The following case, being unique in certain particulars, is well worth recording. Although the patient had previously been under my care, I had not the opportunity of seeing him during the illness briefly narrated below:
—D. M., aged 59 years; occupation,commercial salesman; height, 5 feet 10 inches; weight, 160 pounds.
—Parents both deceased, mother dying of "black measles," father of "creeping palsy" at 73 years. One brother died at 45, from acute articular rheumatism, complicated by endopericarditis and subcutaneous rheumatic nodules. Another brother, though living, has had severe acute articular rheumatism. Among maternal ancestors there is a history of several instances of tuberculosis.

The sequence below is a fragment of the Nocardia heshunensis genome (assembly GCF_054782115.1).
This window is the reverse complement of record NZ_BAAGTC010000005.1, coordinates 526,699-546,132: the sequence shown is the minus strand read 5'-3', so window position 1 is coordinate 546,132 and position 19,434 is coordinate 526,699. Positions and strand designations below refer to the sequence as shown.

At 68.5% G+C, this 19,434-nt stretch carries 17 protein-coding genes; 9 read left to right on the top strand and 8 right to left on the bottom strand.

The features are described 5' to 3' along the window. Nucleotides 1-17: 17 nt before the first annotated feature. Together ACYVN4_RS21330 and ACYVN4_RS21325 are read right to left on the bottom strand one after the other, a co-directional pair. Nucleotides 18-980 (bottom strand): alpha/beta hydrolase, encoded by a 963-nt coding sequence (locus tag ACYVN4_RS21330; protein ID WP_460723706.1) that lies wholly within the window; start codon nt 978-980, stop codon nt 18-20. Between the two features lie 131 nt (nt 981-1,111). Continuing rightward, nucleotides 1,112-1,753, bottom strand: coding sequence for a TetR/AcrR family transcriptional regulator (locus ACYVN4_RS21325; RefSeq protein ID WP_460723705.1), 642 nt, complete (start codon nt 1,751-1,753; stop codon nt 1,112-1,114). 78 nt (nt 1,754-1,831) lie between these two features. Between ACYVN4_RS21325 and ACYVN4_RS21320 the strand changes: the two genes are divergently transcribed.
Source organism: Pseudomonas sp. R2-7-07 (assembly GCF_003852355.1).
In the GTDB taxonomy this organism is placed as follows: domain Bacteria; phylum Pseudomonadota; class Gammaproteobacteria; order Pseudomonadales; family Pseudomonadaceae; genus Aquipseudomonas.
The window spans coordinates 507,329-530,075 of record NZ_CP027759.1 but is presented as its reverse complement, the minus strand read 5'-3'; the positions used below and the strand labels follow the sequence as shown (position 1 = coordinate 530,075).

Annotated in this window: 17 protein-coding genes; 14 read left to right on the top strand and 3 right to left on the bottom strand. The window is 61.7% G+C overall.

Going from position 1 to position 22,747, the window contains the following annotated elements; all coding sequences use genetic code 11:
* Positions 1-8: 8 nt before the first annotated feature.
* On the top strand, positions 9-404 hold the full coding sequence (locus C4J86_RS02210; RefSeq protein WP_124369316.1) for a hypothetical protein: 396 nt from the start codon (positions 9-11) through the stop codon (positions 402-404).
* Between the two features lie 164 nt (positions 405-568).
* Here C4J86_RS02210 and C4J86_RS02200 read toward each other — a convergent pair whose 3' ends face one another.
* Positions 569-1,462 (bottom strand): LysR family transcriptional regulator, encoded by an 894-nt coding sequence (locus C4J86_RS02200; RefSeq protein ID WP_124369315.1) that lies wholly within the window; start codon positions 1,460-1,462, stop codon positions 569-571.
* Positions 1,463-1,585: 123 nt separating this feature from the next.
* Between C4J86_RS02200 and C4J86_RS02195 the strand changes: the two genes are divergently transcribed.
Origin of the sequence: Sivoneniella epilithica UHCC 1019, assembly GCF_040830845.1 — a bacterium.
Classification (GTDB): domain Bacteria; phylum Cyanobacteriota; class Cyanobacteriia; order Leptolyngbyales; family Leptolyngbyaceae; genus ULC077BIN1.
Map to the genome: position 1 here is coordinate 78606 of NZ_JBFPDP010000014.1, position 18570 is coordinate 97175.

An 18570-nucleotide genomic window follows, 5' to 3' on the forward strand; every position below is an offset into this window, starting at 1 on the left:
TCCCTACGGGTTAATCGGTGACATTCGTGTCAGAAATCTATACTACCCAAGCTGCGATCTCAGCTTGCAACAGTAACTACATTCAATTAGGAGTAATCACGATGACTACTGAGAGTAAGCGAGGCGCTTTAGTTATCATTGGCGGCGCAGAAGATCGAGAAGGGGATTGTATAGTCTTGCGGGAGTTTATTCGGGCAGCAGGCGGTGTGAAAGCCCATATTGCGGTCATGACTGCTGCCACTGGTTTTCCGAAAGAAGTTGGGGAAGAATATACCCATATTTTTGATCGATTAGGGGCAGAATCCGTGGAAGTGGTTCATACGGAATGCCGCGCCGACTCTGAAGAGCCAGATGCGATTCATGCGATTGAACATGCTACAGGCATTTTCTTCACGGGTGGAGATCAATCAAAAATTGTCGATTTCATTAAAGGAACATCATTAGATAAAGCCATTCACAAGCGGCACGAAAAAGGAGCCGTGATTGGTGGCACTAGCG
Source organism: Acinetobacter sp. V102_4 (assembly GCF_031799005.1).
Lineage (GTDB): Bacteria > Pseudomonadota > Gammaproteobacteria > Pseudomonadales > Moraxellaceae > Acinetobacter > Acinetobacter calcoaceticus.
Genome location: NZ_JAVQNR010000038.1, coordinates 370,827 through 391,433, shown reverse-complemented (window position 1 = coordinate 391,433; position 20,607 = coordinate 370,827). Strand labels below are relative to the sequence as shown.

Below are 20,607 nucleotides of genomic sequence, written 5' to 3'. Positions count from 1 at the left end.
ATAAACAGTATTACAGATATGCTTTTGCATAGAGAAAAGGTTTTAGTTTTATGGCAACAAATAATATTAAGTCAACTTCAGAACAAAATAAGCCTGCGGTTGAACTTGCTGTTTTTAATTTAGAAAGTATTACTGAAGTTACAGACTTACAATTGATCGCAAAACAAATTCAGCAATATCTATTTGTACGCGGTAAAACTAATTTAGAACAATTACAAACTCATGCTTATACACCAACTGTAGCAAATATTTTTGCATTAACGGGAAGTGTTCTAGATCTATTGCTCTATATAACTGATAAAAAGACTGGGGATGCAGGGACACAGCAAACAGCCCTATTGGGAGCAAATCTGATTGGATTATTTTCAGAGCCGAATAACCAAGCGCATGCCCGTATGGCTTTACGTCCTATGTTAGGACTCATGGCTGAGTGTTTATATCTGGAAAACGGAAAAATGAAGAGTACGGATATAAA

—Had most of the diseases of childhood. At about 30 he had typho-malarial fever; at 41 had acute articular rheumatism. Four years ago he had a recurrence, and two years ago had the last attack. Dating from his first attack of acute
ANDERS JM. CASE OF TONSILLOLITH. JAMA. 1908;L(15):1191–1192. doi:10.1001/jama.1908.25310410031003c
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